Parenting Possibilities: The Relief of Yielding to the Other Parent
Life is Like a Rotary
Last month my column post The Co-Parenting Dance was part one of an experiment I decided to embark on with my partner, the love of my life for the last (gulp!) 14 years. To catch you up, my partner and I are both equally involved, strong-minded women and parents which often brings complication along with it’s joys. At the time I wrote my last post I was having a particularly challenging time. All our decisions around parenting were feeling like constant negotiation and I was tiring from the dynamic…
I have realized since that that when I wrote last month’s column I was in overload as summer was coming to an end, the kids had been out of camp for weeks, there was barely any structure and I felt like I was falling behind on work projects. Even though I loved so many moments of the summer, it had become way too unbalanced.
I needed something to change so I decided to take a purposeful and mindful step back and yield to decisions or an approach my partner was leaning towards even if it differed from what I thought was best.
I set my sights on yielding at least 5 times a day. For the most part, I think I did pretty well. I even yielded when my partner allowed our 1st grader to climb a fairly high ladder next to her and help nail in some shingles. As I watched them from afar, I made the decision to trust her choice rather than react with worry. I tried to appreciate that she was teaching him valuable skills in the handy work area and allowing him independence which increases confidence.
I yielded when she allowed our 4th grader to bike to baseball practice by himself for the first time. He was thrilled and I knew in my heart this level of independence would happen some day. Even though I would have waited longer myself, someone had to allow him to leave the nest. It became clear that we cannot protect our boys by sheltering but by teaching and preparing them as best we can.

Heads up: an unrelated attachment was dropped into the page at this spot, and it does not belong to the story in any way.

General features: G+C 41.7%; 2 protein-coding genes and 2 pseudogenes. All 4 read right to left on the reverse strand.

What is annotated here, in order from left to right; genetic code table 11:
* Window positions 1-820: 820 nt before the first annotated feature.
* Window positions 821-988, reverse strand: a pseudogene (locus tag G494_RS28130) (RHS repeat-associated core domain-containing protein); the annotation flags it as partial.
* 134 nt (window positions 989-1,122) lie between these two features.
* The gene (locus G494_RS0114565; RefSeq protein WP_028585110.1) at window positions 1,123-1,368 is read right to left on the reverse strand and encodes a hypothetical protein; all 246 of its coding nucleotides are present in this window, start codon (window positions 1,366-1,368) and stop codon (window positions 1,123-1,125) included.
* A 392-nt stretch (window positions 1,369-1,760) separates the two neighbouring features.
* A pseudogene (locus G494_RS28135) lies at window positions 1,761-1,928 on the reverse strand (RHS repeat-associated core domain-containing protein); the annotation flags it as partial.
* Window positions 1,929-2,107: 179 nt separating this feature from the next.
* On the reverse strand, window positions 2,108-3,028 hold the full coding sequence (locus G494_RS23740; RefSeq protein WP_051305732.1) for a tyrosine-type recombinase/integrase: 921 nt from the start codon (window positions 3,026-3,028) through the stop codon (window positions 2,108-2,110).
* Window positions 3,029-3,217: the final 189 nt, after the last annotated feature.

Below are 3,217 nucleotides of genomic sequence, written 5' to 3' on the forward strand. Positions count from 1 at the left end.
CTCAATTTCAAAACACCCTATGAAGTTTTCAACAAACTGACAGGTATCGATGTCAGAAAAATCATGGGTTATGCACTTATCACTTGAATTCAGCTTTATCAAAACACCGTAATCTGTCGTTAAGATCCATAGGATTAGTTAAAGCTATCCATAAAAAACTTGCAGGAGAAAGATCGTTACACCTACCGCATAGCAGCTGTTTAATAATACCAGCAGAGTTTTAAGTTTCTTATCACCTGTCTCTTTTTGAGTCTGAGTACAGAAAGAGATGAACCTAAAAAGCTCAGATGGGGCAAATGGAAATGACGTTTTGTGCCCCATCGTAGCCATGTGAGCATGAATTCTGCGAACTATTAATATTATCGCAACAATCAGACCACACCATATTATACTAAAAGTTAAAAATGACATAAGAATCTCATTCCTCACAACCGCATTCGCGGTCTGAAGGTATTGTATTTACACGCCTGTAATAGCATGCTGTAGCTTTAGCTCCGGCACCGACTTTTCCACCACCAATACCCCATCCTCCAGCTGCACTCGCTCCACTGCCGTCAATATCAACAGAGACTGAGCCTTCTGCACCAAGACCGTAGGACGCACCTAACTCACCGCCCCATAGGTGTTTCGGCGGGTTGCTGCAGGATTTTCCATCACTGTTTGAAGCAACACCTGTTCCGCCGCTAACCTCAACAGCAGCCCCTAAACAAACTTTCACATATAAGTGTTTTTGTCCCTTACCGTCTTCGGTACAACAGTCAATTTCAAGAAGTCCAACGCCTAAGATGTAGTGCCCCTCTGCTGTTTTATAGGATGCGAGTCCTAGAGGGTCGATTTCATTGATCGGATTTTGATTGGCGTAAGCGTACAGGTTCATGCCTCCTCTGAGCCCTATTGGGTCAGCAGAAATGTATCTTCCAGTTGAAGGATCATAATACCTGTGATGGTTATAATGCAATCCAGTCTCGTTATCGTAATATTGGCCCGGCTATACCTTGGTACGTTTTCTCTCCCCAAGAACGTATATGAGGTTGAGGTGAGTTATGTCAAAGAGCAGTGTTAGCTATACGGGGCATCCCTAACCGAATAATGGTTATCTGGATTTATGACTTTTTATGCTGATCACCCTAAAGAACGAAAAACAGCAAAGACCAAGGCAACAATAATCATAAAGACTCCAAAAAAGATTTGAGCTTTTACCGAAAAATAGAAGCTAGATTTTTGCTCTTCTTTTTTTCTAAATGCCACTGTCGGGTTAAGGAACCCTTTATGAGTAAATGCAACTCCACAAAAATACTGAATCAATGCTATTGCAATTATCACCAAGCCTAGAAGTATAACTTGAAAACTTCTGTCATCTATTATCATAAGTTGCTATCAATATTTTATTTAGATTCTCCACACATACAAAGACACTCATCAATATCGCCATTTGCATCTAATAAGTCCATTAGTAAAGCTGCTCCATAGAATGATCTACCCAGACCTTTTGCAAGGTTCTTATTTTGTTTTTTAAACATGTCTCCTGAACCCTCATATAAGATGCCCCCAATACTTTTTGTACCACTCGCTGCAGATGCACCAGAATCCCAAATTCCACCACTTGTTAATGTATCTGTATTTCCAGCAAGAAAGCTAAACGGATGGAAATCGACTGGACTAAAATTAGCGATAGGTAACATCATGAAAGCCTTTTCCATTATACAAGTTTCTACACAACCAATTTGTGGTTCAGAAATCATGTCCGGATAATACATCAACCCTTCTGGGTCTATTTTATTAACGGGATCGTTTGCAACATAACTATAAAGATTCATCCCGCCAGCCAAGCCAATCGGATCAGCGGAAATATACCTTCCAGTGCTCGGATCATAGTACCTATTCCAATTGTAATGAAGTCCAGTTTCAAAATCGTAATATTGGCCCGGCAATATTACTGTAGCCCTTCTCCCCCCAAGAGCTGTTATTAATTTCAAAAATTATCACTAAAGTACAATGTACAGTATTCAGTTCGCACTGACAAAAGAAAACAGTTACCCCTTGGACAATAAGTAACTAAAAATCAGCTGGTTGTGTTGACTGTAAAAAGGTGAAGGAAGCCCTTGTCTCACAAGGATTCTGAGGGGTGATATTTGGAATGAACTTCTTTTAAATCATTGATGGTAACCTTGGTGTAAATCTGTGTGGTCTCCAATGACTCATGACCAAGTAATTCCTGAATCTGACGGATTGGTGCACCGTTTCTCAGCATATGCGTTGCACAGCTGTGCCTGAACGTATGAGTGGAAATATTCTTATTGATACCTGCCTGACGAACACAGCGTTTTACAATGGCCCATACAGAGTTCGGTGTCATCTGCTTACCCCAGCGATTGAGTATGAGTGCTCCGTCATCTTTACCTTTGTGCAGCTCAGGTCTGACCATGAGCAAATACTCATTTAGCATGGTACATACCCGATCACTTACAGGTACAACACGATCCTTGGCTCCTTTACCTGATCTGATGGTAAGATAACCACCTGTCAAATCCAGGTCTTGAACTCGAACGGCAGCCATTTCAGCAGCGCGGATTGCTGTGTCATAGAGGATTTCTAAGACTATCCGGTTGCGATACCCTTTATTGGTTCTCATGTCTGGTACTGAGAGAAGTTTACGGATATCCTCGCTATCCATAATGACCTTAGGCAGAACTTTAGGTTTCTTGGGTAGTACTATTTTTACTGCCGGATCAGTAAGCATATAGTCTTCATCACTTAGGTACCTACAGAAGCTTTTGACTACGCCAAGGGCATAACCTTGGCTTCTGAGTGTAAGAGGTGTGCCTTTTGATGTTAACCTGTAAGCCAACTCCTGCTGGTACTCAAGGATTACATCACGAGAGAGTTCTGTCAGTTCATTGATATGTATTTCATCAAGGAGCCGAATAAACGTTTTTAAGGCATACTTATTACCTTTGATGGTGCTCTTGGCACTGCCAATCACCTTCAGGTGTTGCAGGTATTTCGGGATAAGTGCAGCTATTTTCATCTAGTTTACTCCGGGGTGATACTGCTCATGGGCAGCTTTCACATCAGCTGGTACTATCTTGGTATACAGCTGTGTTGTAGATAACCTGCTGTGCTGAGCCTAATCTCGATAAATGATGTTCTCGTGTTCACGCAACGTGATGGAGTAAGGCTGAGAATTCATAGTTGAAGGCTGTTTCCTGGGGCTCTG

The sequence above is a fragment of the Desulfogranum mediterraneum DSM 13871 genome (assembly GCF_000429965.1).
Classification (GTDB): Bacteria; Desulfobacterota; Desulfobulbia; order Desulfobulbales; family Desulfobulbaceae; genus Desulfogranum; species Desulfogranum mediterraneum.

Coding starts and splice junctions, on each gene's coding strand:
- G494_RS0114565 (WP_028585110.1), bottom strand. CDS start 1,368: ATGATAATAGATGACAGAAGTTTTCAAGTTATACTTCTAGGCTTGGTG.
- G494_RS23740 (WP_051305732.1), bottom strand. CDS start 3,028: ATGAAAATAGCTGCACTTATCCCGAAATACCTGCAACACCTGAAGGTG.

A few times yielding actually came as a relief. I did not have to make the final decision and I could instead go listen to music or take a walk and let her deal with the situation. Other times it was really difficult.
Once school began and the boys were settled in, I felt an opening, an air I could breathe now that life had some predictable flow to it. I could feel more fully how much I adore my family. My kids are happy, doing well in school, emotionally intelligent, independent, compassionate and so sweet to cuddle with. Even when the difficulties flare up, I feel in my heart and always have that my partner and I were brought together in this world not to just bask in marital bliss but to challenge each other to be our best. To learn and to grow and to share in parenting the amazing children we were blessed with.
ABOUT THE AUTHOR
Shana Hiranandani shares a home with her two boys, her partner of 12 years, a big dog and a small cat in the Pioneer Valley of Western MA. Shana earned a B.A. in Psychology from UMass Amherst and a M.A. in Counseling Psychology from Antioch New England College. Shana is a Board Certified Life and Career Coach, offering consultations from her office in Florence, MA. Her monthly column offers parenting perspectives from a Jewish-Indian-American, 2-mommy household.